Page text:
IMO 2020: The Scrubber Debate

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(Image Courtesy: Shell Global)

With Sulphur Cap 2020 right at the horizon, pressure on ship-owners to find ways to comply with the new regulations established by IMO is mounting at an exponential rate. Out of the limited feasible options to limit the emission of Sulphur, scrubbers are turning out to be a favourite for the ship-owners due to cost and convenience.

This growing popularity was clearly visible at the 12th annual MARE Forum held in November 2018 at Houston as the delegates from maritime and shipping industry were witnessed weighing upon the usage of scrubbers as a potential option in meeting the tightening environmental issues.

However, with more than 10 countries, including major ones like China, Singapore, Abu Dhabi, California, Germany and more, banning the open-loop scrubbers, it looks like not everything is as it seems.

Although, a rise in the installation of the scrubbers was seen in the year 2018 and a similar forecast is predicted by S&P Global Platts Analytics and 2018-2024 Global Marine Scrubber System Market Report, whether to scrub or not is still a lingering question.

The main benefit of using the scrubbers is that ships with scrubbers can continue to run on the cheaper bunker fuel. This would help the ship-owners in reducing the cost involved in switching to expensive low-sulphur fuels like LNG or Hydrogen Fuel.

Replacing the current bunker fuel is an expensive process as not only the fuels are costlier but a whole new fuel-system has to be installed to make the ships sail efficiently using the low-sulphur fuels.

In addition to being the cost-effective solution to tackle the sulphur content capping, many independent pieces of research have suggested that scrubbers are also effective in removing the particulate matter and black carbon.

This benefit is believed to encourage the ship-owners, who trade via the Arctic region where black-carbon emission poses a great environmental threat, to install scrubbers.

However, the adverse effect of the scrubbers that is the discharge of wastewater in the sea through open-loop scrubbers has not gone unnoticed. Thorough scrutiny has been carried out regarding the environmental impact of the open-loop scrubbers; nevertheless, the majority of the ship-owners are still interested to work the way out with scrubbers.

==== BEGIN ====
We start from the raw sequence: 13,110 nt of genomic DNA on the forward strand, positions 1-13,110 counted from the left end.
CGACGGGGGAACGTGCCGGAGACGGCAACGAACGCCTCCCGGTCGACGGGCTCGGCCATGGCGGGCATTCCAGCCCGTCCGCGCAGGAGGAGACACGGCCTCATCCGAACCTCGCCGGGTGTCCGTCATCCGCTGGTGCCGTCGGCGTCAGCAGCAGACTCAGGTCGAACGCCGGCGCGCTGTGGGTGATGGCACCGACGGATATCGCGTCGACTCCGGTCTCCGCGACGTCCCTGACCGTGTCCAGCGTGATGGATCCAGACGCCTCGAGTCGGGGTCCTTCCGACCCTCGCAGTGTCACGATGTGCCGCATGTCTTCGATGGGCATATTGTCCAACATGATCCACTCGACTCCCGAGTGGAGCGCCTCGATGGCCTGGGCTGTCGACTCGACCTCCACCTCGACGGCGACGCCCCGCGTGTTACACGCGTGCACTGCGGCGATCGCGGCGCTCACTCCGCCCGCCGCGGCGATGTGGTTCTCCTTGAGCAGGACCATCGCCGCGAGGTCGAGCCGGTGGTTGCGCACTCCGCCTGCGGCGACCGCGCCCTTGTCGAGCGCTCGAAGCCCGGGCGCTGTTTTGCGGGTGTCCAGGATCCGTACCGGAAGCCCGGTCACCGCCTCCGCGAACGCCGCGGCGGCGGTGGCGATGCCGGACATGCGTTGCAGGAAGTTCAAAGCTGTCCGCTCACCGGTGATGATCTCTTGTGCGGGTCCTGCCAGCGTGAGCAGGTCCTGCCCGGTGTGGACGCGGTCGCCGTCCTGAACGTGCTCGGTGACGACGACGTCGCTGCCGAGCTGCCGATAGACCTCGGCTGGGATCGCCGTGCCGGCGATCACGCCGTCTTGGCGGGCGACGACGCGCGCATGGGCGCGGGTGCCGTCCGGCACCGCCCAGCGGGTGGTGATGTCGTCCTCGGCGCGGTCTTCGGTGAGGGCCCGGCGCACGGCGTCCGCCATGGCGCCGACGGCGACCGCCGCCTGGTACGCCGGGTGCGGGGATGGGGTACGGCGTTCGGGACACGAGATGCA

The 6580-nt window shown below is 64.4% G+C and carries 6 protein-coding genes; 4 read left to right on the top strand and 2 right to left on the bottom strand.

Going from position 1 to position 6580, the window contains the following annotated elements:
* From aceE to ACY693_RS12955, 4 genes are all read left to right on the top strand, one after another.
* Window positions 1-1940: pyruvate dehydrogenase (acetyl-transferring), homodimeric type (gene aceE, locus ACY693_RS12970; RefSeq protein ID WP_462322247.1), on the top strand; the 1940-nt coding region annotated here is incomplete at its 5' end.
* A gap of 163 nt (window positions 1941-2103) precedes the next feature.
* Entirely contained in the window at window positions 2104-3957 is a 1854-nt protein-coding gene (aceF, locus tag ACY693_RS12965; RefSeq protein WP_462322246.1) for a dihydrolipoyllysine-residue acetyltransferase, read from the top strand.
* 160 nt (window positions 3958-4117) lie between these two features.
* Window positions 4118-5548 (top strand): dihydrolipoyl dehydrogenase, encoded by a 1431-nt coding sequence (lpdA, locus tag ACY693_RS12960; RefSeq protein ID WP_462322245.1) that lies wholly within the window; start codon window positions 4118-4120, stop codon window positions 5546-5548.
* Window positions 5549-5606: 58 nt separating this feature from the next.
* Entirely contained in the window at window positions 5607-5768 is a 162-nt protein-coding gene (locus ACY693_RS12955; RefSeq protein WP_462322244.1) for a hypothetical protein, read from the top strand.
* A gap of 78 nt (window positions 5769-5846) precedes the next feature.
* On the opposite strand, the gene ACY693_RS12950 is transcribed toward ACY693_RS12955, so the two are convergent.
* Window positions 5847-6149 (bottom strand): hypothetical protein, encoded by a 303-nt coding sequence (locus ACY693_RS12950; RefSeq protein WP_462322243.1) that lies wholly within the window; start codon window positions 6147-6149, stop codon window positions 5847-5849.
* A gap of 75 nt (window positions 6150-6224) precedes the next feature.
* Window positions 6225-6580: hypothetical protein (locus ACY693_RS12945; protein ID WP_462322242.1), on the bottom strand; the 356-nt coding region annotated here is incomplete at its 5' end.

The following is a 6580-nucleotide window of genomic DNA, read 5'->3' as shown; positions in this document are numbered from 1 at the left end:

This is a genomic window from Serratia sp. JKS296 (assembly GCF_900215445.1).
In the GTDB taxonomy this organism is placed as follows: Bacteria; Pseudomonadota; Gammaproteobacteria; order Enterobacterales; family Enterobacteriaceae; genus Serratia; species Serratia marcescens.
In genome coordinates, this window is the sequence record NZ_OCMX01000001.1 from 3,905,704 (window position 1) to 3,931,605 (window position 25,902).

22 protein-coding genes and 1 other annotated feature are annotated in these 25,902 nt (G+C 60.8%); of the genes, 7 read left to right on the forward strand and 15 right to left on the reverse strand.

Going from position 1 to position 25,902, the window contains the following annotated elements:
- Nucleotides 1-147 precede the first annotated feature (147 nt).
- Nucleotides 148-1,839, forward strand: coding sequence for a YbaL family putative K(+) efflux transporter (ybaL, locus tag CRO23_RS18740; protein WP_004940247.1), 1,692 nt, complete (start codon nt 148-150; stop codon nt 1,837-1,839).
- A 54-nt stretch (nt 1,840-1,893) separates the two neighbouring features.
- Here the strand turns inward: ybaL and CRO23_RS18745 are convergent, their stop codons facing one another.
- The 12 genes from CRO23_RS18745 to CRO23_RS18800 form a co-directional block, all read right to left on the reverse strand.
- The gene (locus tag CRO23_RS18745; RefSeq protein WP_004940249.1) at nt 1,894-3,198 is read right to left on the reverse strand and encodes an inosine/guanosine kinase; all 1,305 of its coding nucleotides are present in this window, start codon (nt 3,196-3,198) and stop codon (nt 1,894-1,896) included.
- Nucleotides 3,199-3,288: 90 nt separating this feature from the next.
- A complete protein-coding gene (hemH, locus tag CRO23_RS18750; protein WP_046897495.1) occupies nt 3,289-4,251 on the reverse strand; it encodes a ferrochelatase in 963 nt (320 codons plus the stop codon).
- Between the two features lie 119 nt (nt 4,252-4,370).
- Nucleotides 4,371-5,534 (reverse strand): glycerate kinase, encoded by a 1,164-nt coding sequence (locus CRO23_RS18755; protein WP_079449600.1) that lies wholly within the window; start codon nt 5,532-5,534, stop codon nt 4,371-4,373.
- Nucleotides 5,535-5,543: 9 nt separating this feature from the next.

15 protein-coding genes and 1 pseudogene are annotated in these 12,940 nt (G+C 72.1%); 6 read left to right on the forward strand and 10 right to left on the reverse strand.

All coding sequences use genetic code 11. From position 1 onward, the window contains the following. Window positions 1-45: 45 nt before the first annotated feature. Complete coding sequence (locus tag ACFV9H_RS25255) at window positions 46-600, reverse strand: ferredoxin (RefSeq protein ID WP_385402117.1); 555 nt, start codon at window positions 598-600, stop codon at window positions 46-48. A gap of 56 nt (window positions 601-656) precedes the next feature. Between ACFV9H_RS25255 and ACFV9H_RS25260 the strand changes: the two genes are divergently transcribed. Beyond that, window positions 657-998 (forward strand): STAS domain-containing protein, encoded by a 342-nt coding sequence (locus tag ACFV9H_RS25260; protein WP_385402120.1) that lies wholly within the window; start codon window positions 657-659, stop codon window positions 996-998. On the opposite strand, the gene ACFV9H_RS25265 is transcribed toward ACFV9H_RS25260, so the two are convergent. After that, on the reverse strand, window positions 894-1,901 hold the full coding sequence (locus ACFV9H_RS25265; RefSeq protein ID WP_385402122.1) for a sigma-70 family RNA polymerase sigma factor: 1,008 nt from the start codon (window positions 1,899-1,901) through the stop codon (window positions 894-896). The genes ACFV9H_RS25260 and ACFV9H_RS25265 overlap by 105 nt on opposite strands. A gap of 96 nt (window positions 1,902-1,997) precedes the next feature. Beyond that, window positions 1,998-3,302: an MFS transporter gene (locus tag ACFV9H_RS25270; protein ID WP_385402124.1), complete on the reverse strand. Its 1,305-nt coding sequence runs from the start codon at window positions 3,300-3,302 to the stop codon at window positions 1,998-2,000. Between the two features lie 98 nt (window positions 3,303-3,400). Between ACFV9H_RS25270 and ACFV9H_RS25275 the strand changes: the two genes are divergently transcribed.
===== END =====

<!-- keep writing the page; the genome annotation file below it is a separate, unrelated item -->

Hybrid-scrubbers are the newest introduction and are believed to tackle the issue of open-loop scrubbers to a great extent. The hybrid-scrubbers are designed to switch into close-loop mode allowing the ship-owners to carry on with the installation of scrubbers in the vessels without switching to the compliant fuels.

This hybrid breed can be and is being utilized by the ship-owners at the places where wastewater discharge is banned. Moreover, with Maersk shifting its stand from being a non-participant to the installation of scrubber technology to changing its course and adopting the scrubber technology, there remains no doubt that installation of scrubber technology is about to get accelerated to the next year.

This acceleration is also visible from the reports Issued by S&P Global Platts stating the number of scrubbers installed and ordered by the end of November 2018 to be 1,948 units. The report also suggested hastening of the installation of scrubbers by 2020 and reach up to approximately 2,278. Similar growing trend was showcased by 2018-2024 Global Marine Scrubber Systems Market Report.

IMO 2020 has no doubt, created ripples across the maritime sector. However, with an economically viable option like scrubbers, the approaching ‘regulations’ now can be taken as an opportunity to modify the maritime and shipping industry till low-cost compatible fuels are available.

Sea News Feature, April 11